Train2Game news: CS:GO beta delayed, but here’s a reminder of the significance of beta testing

Train2Game students who picked up Counter-Strike: Global Offensive closed beta keys at the Eurogamer Expo will need to a bit longer to get involved because it’ll miss the planned October launch.

Valve’s Chet Faliszek  – who spoke to the Train2Game blog at Eurogamer last month –  says the delay comes after feedback from professional players.

“They gave us a lot of feedback on things we should get in the game before we release it, otherwise we’re going to be getting a lot of bug reports or a lot of feedback and it would just be redundant,” he explained

“There’s going to be things we’re going to release it with knowing we need to add more, we need to do more. But just knowing there’s some feel and some just operating the game issues that need to be resolved first. We want to get those done first.”

Faliszek said the beta will accommodate 10,000 players, it has no official end date and it’s the beta testers who’ll say when CS:GO is ready to be released.

“We have no mandate from anybody of when we have to ship this. So we’re more than happy to just keep working on this until it’s ready to ship.

“By the end of it, everyone will be playing the game. It will be the released game that you’re playing and then at some point we’ll say, ‘OK we’re going to officially release it.’

His comments on beta testing and a release date echo those he told the Train2Game blog at the Eurogamer Expo.

“It’s really important to us because we’re going to let that drive the release date,” said Faliszek when asked about the importance of beta testing to game development.

“Because we’re really looking to get the feedback from the community over the changes we’ve made. We’ve brought over some stuff that was good from Counter-Strike: Source and we’ve brought over some stuff that was good from 1.6, so it’s going to be interesting to see how the communities react.”

The Valve man also told the Train2Game blog that modding is a ‘really good way’ to get into the industry. Meanwhile, End of Nations Senior QA Tester Karl Tars told us that beta testing is potentially a good route into QA.

Train2Game students will be aware that beta tests are used by many developers to tweak their games, but as the Train2Game blog reported last month, Battlefield 3 developer DICE believe some gamers misunderstand the meaning of ‘beta test’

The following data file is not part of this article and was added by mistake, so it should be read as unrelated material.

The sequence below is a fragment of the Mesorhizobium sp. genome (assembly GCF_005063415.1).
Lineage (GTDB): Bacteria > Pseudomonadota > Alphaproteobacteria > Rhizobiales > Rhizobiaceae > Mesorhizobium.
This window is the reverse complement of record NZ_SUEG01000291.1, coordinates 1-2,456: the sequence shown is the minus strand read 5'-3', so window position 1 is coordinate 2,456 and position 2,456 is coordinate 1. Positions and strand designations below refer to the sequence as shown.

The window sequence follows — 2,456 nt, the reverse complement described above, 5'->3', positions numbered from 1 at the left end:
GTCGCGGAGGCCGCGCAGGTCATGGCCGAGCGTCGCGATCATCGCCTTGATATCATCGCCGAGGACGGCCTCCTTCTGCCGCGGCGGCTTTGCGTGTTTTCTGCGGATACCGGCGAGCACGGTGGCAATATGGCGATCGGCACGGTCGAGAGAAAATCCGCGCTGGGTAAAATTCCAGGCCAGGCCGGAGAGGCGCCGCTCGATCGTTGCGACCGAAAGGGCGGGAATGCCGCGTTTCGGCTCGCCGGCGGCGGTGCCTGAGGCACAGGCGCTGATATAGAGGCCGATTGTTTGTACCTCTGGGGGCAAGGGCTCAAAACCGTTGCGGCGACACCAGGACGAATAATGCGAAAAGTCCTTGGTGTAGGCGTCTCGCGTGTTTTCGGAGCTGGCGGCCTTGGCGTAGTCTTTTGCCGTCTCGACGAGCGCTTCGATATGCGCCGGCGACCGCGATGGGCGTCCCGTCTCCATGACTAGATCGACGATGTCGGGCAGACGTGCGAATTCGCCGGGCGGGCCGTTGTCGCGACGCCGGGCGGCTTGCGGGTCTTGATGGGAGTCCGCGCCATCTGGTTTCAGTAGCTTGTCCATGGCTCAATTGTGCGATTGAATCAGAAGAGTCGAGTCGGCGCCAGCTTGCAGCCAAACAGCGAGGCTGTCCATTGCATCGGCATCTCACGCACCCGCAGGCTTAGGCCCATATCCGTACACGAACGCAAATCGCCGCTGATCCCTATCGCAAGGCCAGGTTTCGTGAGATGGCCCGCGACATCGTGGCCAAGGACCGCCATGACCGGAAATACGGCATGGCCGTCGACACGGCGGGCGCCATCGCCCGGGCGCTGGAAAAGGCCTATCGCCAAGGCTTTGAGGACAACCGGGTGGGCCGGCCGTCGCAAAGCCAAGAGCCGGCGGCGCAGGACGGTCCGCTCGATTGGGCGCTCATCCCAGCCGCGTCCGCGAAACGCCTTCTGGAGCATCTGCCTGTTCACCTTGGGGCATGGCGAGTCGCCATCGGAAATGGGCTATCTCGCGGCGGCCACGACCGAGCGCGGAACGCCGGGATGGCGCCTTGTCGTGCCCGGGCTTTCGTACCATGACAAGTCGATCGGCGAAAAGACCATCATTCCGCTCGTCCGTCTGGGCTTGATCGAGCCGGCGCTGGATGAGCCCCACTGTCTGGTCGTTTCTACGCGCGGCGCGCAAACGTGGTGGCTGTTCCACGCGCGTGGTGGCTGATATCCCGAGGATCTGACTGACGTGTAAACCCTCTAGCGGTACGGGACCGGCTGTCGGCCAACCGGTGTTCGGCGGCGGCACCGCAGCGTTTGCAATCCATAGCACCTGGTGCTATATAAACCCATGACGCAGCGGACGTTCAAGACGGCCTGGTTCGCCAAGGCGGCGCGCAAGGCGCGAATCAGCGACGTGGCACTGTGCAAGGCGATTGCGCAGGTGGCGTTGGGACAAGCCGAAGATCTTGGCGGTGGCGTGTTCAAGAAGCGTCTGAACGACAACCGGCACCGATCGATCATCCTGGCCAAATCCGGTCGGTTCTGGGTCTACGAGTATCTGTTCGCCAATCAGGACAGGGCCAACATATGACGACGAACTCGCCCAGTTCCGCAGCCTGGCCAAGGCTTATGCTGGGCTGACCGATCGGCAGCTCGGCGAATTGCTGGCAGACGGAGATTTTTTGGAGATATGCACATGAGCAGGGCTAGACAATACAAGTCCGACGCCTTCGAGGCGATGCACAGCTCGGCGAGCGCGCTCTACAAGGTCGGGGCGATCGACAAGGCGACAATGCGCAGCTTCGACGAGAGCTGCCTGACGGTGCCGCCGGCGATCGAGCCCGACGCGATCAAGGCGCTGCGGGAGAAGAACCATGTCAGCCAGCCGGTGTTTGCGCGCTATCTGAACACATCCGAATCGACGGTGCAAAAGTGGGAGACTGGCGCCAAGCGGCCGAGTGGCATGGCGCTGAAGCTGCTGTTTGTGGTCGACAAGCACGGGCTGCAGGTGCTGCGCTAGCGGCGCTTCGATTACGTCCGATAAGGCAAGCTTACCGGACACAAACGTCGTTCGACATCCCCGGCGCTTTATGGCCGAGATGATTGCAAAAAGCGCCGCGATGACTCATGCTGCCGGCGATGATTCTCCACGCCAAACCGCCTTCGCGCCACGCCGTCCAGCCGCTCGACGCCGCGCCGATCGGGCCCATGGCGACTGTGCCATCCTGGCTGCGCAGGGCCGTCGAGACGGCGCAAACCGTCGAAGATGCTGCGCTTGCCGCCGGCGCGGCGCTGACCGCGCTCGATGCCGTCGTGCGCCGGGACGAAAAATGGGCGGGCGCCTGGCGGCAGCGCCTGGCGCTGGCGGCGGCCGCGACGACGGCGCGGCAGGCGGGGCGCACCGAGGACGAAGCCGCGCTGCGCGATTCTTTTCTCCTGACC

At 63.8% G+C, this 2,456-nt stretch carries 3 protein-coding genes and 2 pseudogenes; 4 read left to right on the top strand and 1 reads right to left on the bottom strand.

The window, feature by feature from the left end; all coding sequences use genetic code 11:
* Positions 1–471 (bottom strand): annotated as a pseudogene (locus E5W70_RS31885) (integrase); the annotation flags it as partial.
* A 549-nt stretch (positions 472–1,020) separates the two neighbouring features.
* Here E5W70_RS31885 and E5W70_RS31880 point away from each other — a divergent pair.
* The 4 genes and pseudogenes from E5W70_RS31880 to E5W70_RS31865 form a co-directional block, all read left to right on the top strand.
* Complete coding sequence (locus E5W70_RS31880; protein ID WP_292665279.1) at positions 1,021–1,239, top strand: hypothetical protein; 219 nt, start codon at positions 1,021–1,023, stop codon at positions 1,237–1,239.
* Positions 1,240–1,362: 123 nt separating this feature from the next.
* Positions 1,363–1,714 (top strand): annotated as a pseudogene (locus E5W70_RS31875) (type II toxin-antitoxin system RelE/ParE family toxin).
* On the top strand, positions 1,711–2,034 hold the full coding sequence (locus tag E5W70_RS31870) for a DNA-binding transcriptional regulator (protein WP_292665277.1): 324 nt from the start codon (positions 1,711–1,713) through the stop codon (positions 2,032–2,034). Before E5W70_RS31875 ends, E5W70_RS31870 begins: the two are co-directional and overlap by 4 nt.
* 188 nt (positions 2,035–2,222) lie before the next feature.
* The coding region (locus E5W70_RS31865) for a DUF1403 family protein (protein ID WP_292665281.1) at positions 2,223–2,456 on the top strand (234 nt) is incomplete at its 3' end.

What are your thoughts on the CS:GO beta? Are you going to be involved? If so, what are you looking for?

Leave your comments here on the Train2Game blog, or on the Train2Game forum.

[Source: CVG]

Train2Game interview: Deus Ex: Human Revolution writer James Swallow – Part 2

Train2Game recently attended the Games Writers Panel at BAFTA’s headquarters in London. There, the Train2Game blog sat down with panellist Deus Ex: Human Revolution writer James Swallow. In an in-depth interview, Swallow discusses writing Deus Ex: Human Revolution, games writing in general, DLC, what makes a good games writer and much more.

Read part 2 below on the Train2Game blog, or onthe Train2Game Scribd page.  Part 1 is available here, Leave your comments here on the Train2Game blog, or on the Train2Game forum.

Going back to Deus Ex, how have you fleshed out the narrative not only for the game, but for the novel, Deus Ex: Icarus Effect,  which you wrote as well?

That was a lot of fun to do because I’ve already got experience as a novelist and when Del Rey Books approached Eidos and said they’d like to do a novel, they said ‘Why don’t you hire Jim, he already has experience?’ Basically I was the right guy at the right time in the right place because I had experience on both mediums so I could bring story that we hadn’t been able to put in the game. Say stuff that ended up on the cutting room floor, or stuff we couldn’t explain or explore in the in the game because we didn’t have enough time, I got a chance to bring it out in the novel and flesh out elements of story you don’t get.

With a novel you have the opportunity to get inside a characters head, you can show stuff from a completely different viewpoint. It was fun for me personally to revisit a world I had great time writing then write a story in a completely different way to writing a game narrative story.

You’re here at the BAFTA Games Writers Panel to talk about ‘Putting the protagonist in the hand of a player kills traditional narrative concepts,’ what’s your opinion on this as a writer?

When you’re a writer and you’re writing for a TV show or a movie or a book, you’re directing where a character goes, when stuff happens to them. You work that narrative and development for the right dramatic impetus.

In a game you can’t always do that because you can’t always know exactly where a player is going to be and you can’t railroad their experience and say ‘I want this dramatic turn to happen exactly here and you have to be standing here and do this thing exactly!’ because players might not want to do that, they might be looking at something else, they might want to be interacting with a completely different character. So you have to approach it in a very, very different way and it can be very difficult because you want to deliver story, players want to have a story delivered to them, but at the same time they don’t want to be railroaded.

So there’s a peculiar dynamic tension you get as a writer. On the one hand you’re being pulled towards the idea of giving players agency, having the ability to discover the narrative themselves. On the other hand you’re being pulled in the opposite direction which is you want to have a structured narrative that makes senses, that delivers the right dramatic impact at the right dramatic time. It isn’t an easy line to walk but it’s fun to do and I really relish the challenge of it because it isn’t often as a writer you get a chance to work in a medium that is so dynamic and so diverse.